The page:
Strauss-Howe Generational Theory – is it the new crystal ball or pseudo-science?

12:30 pm Blogroll, Hong Kong Education

By Dr. Orville Leverne Clubb, Head ITS Education BTEC Centre

“There are only patterns, patterns on top of patterns, patterns that affect other patterns. Patterns hidden by patterns. Patterns within patterns.  If you watch close, history does nothing but repeat itself.  What we call chaos is just patterns we haven’t recognized. What we call random is just patterns we can’t decipher. What we can’t understand we call nonsense. What we can’t read we call gibberish. There is no free will. There are no variables.”

― Chuck Palahniuk, Survivor


Today the word “millennials” is in common use.  I found that the word’s origin is from the “Strauss-Howe Generational Theory” by two pop historians, William Strauss and Neil Howe.  Strauss and Howe’s work is a theory of U.S. generational repetition. Their theory’s hypothesis states that US history moves in 80-year cycles.  Each generation moves through 20-year periods of influence in the cycle called turnings. There are four turnings in a cycle. Each cycle will have highs and lows. The fourth turning or last turning in a cycle is normally a major crisis in history like the American Revolution, the Civil War, and World War II. Each of the four generations embody fundamental characteristics, and these characteristics repeat themselves throughout history.

The cycle begins with an optimistic period of hope for growth and prosperity called a “High”. This period is immediately after the end of the previous cycle. The prosperity and wealth of the High period “turns” (turning) into a time of social unrest and uncertainty as fundamental questions concerning morality and ethics begin to be asked, this period being known as an “Awakening”. As an Awakening rolls forward, society begins to withdraw inward from wider social issues and causes, focus on amassing individual and familial wealth, and becoming distrustful of once trusted institutions and symbols of authority. This period of social value decay is called by Strauss and Howe an “Unravelling”. After an Unravelling, an accelerated countdown to a period of “Crisis” begins, climaxed by a major civilizational level crisis such as war or deep political upheaval surrounded by a number of smaller seminal events featuring further breakdowns in the economic and social fabric. Using this theory, our current cycle calls for a major defining crisis.

Steve Bannon, Donald Trump’s former White House Chief Strategist is greatly influenced by this theory and is looking for an apocalyptic “fourth turning”, such as WW III. This would allow the US to go through a cleansing and in a new “High” will return the US to former American values (make America Great again).

William Strauss passed in 2007. Neil Howe is still active and still trying to refine the theory.  In a resent web posting by Neil Howe “Where did Steve Bannon get his worldview? From my book”, Howe describes the fundamentals of the theory:  “We reject the deep premise of modern Western historians that social time is either linear (continuous progress or decline) or chaotic (too complex to reveal any direction). Instead we adopt the insight of nearly all traditional societies: that social time is a recurring cycle in which events become meaningful only to the extent that they are what philosopher Mircea Eliade calls “reenactments.” In cyclical space, once you strip away the extraneous accidents and technology, you are left with only a limited number of social moods, which tend to recur in a fixed order.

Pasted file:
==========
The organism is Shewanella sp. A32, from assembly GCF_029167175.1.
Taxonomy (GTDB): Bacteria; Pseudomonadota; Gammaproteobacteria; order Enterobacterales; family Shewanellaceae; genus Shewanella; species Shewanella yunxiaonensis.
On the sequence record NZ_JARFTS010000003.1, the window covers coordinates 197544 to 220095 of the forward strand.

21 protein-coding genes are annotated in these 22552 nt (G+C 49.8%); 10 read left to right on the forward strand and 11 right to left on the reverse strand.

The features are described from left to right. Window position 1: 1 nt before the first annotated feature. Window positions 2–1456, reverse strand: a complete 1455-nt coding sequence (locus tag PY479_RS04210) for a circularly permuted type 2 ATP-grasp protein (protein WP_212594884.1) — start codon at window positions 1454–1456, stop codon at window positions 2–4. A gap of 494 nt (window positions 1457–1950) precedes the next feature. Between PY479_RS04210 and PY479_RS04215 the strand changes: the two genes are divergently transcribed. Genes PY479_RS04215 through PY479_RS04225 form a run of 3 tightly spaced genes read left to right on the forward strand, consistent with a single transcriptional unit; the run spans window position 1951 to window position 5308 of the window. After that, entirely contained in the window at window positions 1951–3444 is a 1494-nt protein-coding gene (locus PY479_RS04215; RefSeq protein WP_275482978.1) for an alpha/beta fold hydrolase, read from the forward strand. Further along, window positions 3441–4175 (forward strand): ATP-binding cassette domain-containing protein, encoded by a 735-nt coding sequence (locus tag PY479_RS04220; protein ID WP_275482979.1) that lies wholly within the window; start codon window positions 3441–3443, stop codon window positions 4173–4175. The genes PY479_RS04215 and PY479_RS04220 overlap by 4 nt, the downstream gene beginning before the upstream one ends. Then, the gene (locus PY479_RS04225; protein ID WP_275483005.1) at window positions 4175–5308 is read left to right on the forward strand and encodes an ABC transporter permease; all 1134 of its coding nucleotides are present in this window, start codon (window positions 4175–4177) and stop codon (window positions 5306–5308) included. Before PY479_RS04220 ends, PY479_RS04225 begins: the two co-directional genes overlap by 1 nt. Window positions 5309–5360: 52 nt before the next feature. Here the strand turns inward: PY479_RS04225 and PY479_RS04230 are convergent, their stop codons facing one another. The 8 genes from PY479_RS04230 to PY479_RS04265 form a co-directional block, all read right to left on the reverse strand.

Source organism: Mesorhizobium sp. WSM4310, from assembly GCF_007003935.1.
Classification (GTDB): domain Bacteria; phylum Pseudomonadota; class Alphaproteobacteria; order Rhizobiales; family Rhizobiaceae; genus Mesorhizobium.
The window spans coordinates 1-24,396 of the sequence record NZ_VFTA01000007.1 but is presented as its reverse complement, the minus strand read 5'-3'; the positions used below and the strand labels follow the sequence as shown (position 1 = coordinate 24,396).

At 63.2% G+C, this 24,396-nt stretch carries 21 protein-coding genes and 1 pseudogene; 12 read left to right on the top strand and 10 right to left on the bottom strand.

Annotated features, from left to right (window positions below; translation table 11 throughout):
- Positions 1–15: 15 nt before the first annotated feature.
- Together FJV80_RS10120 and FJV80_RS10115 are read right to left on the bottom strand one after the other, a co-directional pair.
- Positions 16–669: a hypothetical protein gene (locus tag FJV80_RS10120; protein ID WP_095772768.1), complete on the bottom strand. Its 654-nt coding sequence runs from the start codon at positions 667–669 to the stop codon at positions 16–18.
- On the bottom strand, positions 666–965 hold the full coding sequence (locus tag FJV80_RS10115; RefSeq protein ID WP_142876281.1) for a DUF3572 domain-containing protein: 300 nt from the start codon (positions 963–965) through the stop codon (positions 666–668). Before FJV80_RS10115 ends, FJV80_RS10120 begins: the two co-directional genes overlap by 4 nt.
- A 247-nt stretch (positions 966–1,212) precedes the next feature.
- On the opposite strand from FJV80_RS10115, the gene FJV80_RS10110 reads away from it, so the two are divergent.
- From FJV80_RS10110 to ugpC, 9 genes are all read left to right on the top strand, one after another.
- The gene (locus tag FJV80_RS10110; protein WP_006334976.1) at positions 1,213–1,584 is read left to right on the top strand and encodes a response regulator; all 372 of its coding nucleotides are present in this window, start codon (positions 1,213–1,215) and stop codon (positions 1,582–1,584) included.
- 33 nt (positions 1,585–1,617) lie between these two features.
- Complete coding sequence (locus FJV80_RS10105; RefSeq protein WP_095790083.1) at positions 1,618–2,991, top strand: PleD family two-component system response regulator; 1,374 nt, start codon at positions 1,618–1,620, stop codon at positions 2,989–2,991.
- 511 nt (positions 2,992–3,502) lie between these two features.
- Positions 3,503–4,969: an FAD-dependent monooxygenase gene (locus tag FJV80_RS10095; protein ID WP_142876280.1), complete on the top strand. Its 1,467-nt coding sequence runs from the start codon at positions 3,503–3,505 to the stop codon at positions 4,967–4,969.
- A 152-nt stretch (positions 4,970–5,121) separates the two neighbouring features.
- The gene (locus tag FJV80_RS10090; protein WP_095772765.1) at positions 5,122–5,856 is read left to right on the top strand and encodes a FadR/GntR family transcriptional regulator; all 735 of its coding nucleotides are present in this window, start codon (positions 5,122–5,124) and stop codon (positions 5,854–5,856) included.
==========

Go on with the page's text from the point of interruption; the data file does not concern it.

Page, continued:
In an article by Tim Fernholz, Bannon was not dealt with in a very flattering manner.  “His views revolve around several key themes that can be explored at some length, but briefly summarized: American society is at a turning point in history and facing social collapse thanks to a decadent generation that has forgotten the values that made America great. Only by re-embracing white, Christian nationalism can the US regain its pioneering chutzpah. He even made a film on the topic, called Generation Zero”.

Generational theory is growing in popularity.  Dr. Graeme Codrington in an article “Detailed Introduction to Generational Theory in Asia” attempts to apply the theory to the countries of Asia, South East Asia and the Asia-Pacific regions. In his article Codrington points out theories of the cyclical nature of history is not new. He states: “Greek historian, Cicero; Greek writers, Heraclitus and Homer; Chinese philosopher, Lin Yü-t’ang, and the writers of the Old Testament (especially the book, Judges), show that this cyclical nature of history and generational development has not just been recently noticed.”

In computing we talk about “the software life cycle”, there is the “product life cycle” for manufacturing and even “Empire life cycles” theories. There is clearly merit in life cycle theory. It suits our view of our existence. But to what extent does that give it validity? Until next time….

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